Milmiltonia Sunset is rapidly becoming one of those hybrids that one can almost become tired of seeing. It’s everywhere – DIY outlets, supermarkets, garden centres, etc. Yet somehow, one only has to glimpse its beautiful flowers, and its ubiquity is instantly forgiven. My plant was from a DIY store and was very cheap for a multi-lead plant that even came with a decorative pot.
The parentage behind this hybrid appears to be Milmiltonia Norma McRae x Miltonia Goodale Moir, and it was registered in 2011. There is some confusion over the naming, as a much older hybrid also exists, Miltonia Sunset, whose parents are MIltonia regnellii x Miltonia Goodale Moir, and it was registered in 1961. It is possible that the older hybrid has been lost, but the new one is a close contender, as the parentage is similar, but it incorporates some Miltoniopsis DNA which broadens the lip and introduces some waterfall patterning, but seemingly, little else.
Whichever name turns out to be the correct one, it is a gorgeous flower and an easy grower: one of that rare breed of orchid that makes a good houseplant in its own right. It enjoys intermediate conditions, but is adaptable to both warmer and cooler temperatures. The foliage is a light yellowish-green when the plant receives the correct light levels, but care should be taken not to expose it to too much light, as this can both burn the leaves and lead to less intensely coloured blooms. As is often the case with Miltonia, the tall compressed pseudobulbs are spaced out along the rhizome, though the spacing is not as pronounced as in many Miltonia species. Roots are fine and are produced in a flush from the base of new shoots when the latter are a few inches high, but generally before flowering.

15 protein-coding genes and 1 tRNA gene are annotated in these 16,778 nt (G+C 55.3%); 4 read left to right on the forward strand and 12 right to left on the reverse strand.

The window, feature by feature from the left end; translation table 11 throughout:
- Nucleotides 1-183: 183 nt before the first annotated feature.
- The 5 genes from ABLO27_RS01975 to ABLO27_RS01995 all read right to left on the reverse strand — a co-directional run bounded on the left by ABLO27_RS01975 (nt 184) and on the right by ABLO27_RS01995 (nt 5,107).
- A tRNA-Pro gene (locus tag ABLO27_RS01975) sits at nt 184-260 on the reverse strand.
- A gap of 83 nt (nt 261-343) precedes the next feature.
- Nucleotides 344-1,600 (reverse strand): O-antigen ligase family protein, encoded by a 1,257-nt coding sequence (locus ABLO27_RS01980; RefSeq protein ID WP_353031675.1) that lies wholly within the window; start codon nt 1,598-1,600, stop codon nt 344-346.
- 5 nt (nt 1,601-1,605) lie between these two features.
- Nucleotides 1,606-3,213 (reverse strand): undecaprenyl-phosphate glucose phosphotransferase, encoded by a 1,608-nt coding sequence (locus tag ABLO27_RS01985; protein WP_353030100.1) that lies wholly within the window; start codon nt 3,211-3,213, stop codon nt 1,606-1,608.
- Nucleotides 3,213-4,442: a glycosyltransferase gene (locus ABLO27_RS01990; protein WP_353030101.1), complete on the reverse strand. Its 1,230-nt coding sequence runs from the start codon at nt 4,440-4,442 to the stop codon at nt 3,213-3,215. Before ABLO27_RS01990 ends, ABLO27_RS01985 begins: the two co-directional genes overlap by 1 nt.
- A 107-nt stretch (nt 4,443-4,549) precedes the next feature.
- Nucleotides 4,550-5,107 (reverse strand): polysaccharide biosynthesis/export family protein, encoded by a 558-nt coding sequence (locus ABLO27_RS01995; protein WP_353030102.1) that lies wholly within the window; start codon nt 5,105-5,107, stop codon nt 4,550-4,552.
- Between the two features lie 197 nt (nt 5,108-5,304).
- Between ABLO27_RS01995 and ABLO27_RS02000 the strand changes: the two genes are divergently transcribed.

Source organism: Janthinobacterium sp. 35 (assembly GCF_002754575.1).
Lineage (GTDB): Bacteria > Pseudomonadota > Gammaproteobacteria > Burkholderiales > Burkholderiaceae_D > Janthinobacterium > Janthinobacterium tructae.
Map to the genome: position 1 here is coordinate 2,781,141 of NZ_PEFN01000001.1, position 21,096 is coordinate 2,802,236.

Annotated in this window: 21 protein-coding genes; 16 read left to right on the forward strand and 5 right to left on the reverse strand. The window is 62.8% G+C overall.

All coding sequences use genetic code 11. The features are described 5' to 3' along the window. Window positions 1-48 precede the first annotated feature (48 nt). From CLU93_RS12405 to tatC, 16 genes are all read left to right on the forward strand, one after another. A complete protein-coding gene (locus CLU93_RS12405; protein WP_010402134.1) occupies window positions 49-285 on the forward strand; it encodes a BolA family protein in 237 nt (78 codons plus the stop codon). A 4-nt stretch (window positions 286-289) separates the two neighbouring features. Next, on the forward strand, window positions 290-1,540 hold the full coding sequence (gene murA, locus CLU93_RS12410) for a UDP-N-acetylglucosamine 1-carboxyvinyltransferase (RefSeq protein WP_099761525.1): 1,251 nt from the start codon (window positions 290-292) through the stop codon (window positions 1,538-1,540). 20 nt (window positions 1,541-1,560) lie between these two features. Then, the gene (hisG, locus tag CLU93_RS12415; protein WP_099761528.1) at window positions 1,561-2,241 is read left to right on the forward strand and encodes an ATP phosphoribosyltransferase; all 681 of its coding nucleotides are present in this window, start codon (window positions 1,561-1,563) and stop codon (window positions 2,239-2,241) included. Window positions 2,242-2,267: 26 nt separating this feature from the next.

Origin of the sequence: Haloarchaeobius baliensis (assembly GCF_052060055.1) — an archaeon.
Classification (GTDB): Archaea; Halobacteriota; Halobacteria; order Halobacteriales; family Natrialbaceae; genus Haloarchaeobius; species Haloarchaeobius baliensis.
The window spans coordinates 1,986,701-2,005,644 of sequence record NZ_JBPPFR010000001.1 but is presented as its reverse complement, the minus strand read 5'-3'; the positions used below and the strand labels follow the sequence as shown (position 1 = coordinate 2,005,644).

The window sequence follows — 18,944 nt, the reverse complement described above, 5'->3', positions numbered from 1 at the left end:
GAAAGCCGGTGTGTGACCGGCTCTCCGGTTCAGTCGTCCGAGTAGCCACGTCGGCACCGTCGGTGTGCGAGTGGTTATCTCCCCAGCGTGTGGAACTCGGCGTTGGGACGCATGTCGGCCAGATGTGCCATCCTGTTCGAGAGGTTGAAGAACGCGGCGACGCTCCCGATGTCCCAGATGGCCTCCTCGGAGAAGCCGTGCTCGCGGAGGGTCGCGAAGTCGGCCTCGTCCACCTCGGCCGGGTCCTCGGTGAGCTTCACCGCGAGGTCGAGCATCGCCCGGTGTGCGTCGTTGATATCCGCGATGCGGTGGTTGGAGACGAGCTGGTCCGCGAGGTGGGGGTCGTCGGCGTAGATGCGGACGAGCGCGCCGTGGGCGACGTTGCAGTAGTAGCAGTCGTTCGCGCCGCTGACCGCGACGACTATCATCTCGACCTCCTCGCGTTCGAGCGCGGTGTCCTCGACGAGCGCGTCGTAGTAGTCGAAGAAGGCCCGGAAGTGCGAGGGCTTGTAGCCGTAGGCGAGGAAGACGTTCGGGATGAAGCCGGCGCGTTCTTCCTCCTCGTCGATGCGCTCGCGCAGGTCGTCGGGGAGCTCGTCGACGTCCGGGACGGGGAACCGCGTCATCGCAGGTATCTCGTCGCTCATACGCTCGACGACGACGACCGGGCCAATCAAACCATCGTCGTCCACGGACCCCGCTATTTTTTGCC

The blooms themselves are produced on a lateral inflorescence that arises from between the basal leaves of the pseudobulb, and which generally bears between three and seven flowers which open almost simultaneously. They have an indistinct but pleasant scent and bright yellow tepals with a flared lip, which is basically white, but strongly marked with pinkish purple and a red waterfall at the centre. The flowers last for several weeks in good condition and retain their colour best if kept out of direct sun, especially in summer. Occasionally two inflorescences may be produced, one from either side of the pseudobulb, and each pseudobulb is capable of producing two shoots when growth resumes. This results in a nicely clumping plant.